It's fairly unusual for the Equal Employment Opportunity Commission to actually file suit.
Just 14 times since 2009 is the federal agency listed as a plaintiff in Tennessee's Middle District. The commission generally attempts to settle complaints out of court or issues right-to-sue letters to complaintants, allowing them to instead initiate court action.
Thus, it was a bit of shock when the EEOC was named as a plaintiff in two suits filed Tuesday.
Other than their filing date, the two cases have another similarity: complaintants with anxiety disorders.
In the first, the EEOC alleges that manufacturer Hoegaenes Inc. did not hire Edward Love for a mechanic position because he was taking anxiety medication, despite assurances from Love's primary care physician that he "should be able to perform his job duties without restriction." Love was also taking medicine for hypertension though, again, his doctor assured the company Love's blood pressure was under control.
In the second case, the EEOC charged that Turner Machine Co. fired an employee for making a complaint.
According to the filing, Ken Woodard was working as a mechanical engineer at Turner’s facility in Smyrna and expressed reservations about daily mandatory employee meetings called huddles, during which employees would discuss milestones occurring in their personal lives, including their religious affiliations and church activities. The huddles frequently included prayer.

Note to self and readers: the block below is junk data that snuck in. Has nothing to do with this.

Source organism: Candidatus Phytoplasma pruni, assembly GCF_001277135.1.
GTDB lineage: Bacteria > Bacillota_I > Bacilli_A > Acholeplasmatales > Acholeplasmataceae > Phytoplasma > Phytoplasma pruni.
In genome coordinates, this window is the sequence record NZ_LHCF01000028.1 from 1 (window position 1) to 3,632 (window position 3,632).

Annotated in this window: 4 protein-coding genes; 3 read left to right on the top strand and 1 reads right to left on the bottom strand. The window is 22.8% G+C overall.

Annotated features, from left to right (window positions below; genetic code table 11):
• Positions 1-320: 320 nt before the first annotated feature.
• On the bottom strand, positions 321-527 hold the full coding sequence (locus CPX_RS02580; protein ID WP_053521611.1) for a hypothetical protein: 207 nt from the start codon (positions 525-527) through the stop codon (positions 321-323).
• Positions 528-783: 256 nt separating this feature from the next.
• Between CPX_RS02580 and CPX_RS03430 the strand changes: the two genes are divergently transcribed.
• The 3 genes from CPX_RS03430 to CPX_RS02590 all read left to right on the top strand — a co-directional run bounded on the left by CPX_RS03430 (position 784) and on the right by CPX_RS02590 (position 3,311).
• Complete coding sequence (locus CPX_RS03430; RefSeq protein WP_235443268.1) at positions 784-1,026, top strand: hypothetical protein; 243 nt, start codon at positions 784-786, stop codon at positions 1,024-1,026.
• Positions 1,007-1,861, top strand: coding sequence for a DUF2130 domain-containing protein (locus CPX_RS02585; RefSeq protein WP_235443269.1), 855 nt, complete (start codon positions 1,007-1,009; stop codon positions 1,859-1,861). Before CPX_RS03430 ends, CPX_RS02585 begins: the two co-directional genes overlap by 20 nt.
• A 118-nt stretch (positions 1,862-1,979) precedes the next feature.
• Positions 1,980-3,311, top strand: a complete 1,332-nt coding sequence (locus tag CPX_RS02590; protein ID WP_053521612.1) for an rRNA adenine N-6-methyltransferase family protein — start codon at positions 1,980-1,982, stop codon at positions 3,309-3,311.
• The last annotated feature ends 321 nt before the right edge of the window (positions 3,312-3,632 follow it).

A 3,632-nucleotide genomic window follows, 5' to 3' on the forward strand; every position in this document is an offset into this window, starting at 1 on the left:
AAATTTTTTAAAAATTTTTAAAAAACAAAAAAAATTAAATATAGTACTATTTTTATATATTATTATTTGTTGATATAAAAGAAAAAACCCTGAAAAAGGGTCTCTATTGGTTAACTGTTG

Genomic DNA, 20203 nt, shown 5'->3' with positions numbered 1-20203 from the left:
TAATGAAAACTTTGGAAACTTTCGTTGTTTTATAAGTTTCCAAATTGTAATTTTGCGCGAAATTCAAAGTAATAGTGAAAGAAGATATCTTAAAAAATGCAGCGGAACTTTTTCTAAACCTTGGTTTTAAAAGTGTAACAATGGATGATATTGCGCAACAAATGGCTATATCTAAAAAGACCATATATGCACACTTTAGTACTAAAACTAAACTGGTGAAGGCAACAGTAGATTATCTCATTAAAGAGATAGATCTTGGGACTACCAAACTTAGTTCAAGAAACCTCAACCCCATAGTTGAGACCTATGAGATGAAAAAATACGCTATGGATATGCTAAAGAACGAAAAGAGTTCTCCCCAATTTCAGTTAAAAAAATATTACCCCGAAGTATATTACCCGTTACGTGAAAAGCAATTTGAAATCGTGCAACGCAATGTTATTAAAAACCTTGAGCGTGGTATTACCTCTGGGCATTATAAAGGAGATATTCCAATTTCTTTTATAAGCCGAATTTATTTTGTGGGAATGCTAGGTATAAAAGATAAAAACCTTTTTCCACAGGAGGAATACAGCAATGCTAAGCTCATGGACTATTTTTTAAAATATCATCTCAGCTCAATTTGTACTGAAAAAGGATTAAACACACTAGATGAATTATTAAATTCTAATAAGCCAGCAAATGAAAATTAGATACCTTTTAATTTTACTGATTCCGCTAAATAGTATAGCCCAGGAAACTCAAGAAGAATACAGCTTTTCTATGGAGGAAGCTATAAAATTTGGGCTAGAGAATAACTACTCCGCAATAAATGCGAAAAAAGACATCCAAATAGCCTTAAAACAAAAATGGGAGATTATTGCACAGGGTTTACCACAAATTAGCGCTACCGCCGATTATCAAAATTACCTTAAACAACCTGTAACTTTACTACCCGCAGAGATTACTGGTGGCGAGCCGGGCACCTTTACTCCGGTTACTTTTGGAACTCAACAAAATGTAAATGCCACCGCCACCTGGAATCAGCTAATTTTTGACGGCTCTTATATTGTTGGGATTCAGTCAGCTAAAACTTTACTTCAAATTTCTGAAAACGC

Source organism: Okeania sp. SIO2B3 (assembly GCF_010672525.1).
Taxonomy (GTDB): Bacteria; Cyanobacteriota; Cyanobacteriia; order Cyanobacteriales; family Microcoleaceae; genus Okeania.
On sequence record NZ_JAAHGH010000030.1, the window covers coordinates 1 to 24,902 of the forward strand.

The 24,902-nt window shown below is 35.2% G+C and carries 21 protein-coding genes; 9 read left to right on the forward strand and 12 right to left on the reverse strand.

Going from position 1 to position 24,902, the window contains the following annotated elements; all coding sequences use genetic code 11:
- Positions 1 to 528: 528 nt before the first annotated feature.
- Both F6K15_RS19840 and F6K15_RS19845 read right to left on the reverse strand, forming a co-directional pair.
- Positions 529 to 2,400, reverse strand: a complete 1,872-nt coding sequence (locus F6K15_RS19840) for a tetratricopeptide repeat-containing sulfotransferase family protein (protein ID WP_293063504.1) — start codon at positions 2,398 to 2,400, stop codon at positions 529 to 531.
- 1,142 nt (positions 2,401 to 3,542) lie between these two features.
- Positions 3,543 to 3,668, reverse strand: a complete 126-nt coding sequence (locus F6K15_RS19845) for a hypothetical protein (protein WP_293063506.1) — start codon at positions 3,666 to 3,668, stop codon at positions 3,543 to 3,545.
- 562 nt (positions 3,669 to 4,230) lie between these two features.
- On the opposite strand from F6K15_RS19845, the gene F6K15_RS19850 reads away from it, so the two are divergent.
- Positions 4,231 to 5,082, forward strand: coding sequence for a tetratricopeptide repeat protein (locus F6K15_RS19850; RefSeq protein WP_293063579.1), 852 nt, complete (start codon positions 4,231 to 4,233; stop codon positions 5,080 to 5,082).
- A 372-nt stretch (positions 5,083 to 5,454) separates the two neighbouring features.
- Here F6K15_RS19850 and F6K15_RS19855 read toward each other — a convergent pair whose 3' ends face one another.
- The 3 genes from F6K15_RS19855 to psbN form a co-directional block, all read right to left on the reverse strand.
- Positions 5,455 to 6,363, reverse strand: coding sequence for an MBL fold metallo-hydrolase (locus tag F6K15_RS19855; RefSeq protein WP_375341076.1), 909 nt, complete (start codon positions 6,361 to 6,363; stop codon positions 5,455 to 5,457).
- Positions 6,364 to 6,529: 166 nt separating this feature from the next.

Woodard asked to be excused from the huddles due to an anxiety disorder and initially that request was granted. Eventually, he was told he would have to attend the huddles and was then pressed on his religious beliefs. He subsequently filed a religious and disability discrimination charge. Shortly after receiving formal notice of the charge from the EEOC, Turner filed a charge of theft against Woodard that was "unsubstantiated."
The EEOC, as it frequently does, resolved the discrimination issue through mediation. Or at least the agency believed it had resolved the issue. Woodard was fired 10 days after mediation was complete.
Country Club class
One current and two former employees of the Lebanon Golf & Country Club filed suit this week alleging the Wilson County club does not make a practice of paying overtime.
Charles Miller, Charles Stafford and DeQuan Rhodes say they and — in the parlance of potential class-action suits — "other similarly situated employees" were regularly asked to work in excess of 40 hours per week but were told by the club's manager, "We don’t pay overtime. We’ve been doing it this way for a long time and we’re not changing it now."
The men are seeking unpaid overtime for themselves and for any other plaintiffs who come forward.